A Deep Omission
In preparation for the upcoming release of my new book, I’m doing a lot of interviews about deep work. This process of talking about depth again and again helped me identify a shortcoming in my treatment of this skill here on Study Hacks.
I realized that I spend a lot of time explaining the importance of intense focus and detailing strategies to help you focus better, but I’ve neglected the big picture questions about what it really means to prioritize this skill in your life; e.g.,
- What are the major changes to your life required by a commitment to deep work?
- What are the large scale goals you should be striving to achieve using the types of small scale habits and strategies I so often discuss?
- What, in other words, is the sixty-second summary of what it means to live a deep life?
In this post, I’ll try to answer these questions…
A Deep Life
To me, to live a deep life is to embrace the following three general commitments:
- You systematically train your ability to concentrate intensely. Focus is a skill that must be practiced, and therefore, most people are not very good at it. Those who train themselves to concentrate intensely, however, produce at a level that can seem superhuman to their peers.
To be more concrete: At any given point, you should be able to describe your current cognitive calisthenics routine just as you might describe your current exercise routine.
- You build your workweek around protecting and supporting many occasions to work deeply. Most knowledge workers rarely stumble into long blocks of uninterrupted time in their schedule. If you want to work deeply on a regular basis, you have to fight for it. The deep life requires, in other words, that you invest the effort needed to hold back time for depth despite the ever-encroaching pressure of the shallow.
To be more concrete: Start with the goal of having five hours per week protected on your calendar for deep work. Each session should be at least 90 minutes long.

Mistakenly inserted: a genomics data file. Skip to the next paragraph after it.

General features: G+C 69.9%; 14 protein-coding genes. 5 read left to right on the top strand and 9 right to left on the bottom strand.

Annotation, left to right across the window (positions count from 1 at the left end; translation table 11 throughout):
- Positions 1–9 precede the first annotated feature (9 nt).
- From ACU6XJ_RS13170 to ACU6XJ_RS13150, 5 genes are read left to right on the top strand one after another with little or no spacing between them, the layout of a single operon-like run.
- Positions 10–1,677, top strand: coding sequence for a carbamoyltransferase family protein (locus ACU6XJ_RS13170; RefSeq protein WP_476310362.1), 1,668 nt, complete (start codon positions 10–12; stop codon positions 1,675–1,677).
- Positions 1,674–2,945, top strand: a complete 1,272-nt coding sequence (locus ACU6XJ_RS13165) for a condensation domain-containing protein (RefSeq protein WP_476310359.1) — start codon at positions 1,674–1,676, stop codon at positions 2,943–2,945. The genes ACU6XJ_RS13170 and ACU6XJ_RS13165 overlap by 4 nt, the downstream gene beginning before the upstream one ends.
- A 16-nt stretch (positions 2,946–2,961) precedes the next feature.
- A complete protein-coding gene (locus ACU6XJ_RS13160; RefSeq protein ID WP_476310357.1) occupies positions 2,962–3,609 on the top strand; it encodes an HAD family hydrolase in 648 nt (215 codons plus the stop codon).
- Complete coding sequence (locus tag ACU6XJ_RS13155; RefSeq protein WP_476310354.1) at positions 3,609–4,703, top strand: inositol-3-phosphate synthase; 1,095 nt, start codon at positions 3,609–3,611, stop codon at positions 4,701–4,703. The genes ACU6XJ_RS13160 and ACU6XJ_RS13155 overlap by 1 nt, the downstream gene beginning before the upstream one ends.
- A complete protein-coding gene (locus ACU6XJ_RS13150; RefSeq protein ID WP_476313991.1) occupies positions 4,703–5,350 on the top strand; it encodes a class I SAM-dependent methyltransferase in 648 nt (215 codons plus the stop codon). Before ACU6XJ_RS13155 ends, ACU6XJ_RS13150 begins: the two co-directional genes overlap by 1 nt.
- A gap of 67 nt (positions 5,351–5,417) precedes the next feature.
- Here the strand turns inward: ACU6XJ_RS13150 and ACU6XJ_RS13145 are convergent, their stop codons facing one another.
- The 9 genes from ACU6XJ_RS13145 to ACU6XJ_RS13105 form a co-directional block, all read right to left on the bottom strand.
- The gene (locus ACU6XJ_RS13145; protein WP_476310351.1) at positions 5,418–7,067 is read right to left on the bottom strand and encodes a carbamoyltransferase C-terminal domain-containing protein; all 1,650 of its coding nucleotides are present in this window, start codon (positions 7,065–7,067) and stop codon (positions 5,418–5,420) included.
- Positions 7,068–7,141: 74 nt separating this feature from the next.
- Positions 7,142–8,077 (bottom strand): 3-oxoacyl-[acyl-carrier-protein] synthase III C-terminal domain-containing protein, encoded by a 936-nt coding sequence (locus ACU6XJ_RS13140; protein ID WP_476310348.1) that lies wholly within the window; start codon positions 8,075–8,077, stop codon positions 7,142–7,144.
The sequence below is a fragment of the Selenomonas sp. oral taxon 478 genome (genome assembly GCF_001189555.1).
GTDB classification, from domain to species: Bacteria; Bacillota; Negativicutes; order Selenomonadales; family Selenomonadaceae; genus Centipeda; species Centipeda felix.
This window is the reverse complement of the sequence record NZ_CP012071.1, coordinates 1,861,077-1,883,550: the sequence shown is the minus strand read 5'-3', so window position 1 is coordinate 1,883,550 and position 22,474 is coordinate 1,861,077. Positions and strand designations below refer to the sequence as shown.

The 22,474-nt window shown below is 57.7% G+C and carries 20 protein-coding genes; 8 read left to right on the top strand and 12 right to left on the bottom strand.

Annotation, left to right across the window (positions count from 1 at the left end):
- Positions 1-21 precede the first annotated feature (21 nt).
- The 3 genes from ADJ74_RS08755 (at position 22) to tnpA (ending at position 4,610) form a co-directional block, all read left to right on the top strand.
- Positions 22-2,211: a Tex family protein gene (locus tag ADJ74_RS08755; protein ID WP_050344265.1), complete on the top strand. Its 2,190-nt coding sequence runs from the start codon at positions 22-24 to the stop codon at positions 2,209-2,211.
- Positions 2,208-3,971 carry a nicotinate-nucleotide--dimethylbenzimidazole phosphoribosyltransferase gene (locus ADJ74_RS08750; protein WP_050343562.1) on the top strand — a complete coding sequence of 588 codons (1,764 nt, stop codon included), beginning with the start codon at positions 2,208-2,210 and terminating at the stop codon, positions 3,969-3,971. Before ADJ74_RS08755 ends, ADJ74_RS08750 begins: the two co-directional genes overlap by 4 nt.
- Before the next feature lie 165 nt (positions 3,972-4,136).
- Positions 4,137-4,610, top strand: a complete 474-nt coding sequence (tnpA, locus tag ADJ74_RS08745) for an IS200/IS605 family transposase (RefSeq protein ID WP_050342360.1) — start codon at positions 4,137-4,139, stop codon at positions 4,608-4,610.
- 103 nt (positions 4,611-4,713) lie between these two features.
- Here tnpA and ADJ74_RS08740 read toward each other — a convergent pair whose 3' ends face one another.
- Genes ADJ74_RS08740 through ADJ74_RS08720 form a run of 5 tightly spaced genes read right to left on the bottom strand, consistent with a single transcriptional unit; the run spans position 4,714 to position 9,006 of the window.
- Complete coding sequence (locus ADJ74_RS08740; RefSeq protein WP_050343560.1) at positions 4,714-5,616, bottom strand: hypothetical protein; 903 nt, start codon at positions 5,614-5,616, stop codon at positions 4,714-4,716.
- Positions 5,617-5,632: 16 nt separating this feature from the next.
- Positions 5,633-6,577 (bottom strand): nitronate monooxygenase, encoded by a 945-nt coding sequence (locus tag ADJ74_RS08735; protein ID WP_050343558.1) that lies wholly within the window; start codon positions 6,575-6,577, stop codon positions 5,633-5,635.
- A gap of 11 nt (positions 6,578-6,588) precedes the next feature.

- You take bold measures to demonstrate respect for your attention. Deep work wields your attention like a well-honed tool. To be serious about this craft you need to be serious about how you treat your attention, much like professional athletes are serious about their physical health. This might mean that you quit social media, or lock away your phone after dinner, or take up meditation, or spend more time outside each day. The details don’t matter as much as the intention.
To be more concrete: Make one non-trivial change in your life that demonstrates to yourself that you prioritize your attention over more superficial activities.
There are many ways to act on the three commitments above. Depending on your situation different strategies might be more appropriate than others.
For example: one way I train my focus is to regularly use an outdoor office; one way I protect deep work in my week is to schedule it on Monday morning on my calendar like any other inviolable appointment; and one way I demonstrate respect for my attention is that I’ve never had a social media account.
For some, my approach to the deep life might work well, while for others, it might be completely unworkable.
But what I strongly believe is that for most skilled knowledge work positions, if commit to the three general ideas above, and find ways to act on these commitments that work for your life, you will thrive — not only will you experience significantly more success, you’ll also find your work more meaningful and your mind less cluttered and anxious.
A Deep Resolution
I end my new book on deep work with a quote from science writer Winifred Gallagher:
“I’ll live the focused life, because it’s the best kind there is.”
As you make your New Year’s resolutions this week, consider accepting Gallagher’s conclusion and committing to depth. A deep life is a good life, if you’re willing to put in the effort.
(Photo by Hernan Pinera)
A brief administrative note: On Wednesday, January 6th, at 3 pm ET, I’ll be doing a live Ask Me Anything chat for Product Hunt about my new book on deep work. This is a chance for you to ask me live any question you want about deep work, productivity, or any other topic. To attend simply go to this page at 3 pm ET on January 6th.